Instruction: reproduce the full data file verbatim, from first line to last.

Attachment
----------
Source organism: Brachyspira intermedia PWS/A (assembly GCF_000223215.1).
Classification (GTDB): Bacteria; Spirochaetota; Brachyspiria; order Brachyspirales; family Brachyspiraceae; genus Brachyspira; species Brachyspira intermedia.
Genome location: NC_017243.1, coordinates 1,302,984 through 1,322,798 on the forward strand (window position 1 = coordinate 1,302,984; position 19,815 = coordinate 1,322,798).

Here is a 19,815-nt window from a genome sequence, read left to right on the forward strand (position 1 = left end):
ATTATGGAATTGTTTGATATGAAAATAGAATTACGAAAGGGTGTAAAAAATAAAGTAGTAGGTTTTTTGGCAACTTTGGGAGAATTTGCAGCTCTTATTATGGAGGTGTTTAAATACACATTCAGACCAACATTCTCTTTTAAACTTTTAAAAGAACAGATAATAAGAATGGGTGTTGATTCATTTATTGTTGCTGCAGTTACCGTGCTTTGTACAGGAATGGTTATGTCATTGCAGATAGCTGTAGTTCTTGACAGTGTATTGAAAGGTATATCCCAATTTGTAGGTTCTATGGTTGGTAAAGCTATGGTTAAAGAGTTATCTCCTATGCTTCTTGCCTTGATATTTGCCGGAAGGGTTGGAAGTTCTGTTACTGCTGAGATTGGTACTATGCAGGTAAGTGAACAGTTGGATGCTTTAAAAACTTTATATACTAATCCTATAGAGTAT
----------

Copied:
Source organism: Brachyspira intermedia PWS/A (assembly GCF_000223215.1).
Classification (GTDB): Bacteria; Spirochaetota; Brachyspiria; order Brachyspirales; family Brachyspiraceae; genus Brachyspira; species Brachyspira intermedia.
Genome location: NC_017243.1, coordinates 1,302,984 through 1,322,798 on the forward strand (window position 1 = coordinate 1,302,984; position 19,815 = coordinate 1,322,798).

Here is a 19,815-nt window from a genome sequence, read left to right on the forward strand (position 1 = left end):
ATTATGGAATTGTTTGATATGAAAATAGAATTACGAAAGGGTGTAAAAAATAAAGTAGTAGGTTTTTTGGCAACTTTGGGAGAATTTGCAGCTCTTATTATGGAGGTGTTTAAATACACATTCAGACCAACATTCTCTTTTAAACTTTTAAAAGAACAGATAATAAGAATGGGTGTTGATTCATTTATTGTTGCTGCAGTTACCGTGCTTTGTACAGGAATGGTTATGTCATTGCAGATAGCTGTAGTTCTTGACAGTGTATTGAAAGGTATATCCCAATTTGTAGGTTCTATGGTTGGTAAAGCTATGGTTAAAGAGTTATCTCCTATGCTTCTTGCCTTGATATTTGCCGGAAGGGTTGGAAGTTCTGTTACTGCTGAGATTGGTACTATGCAGGTAAGTGAACAGTTGGATGCTTTAAAAACTTTATATACTAATCCTATAGAGTAT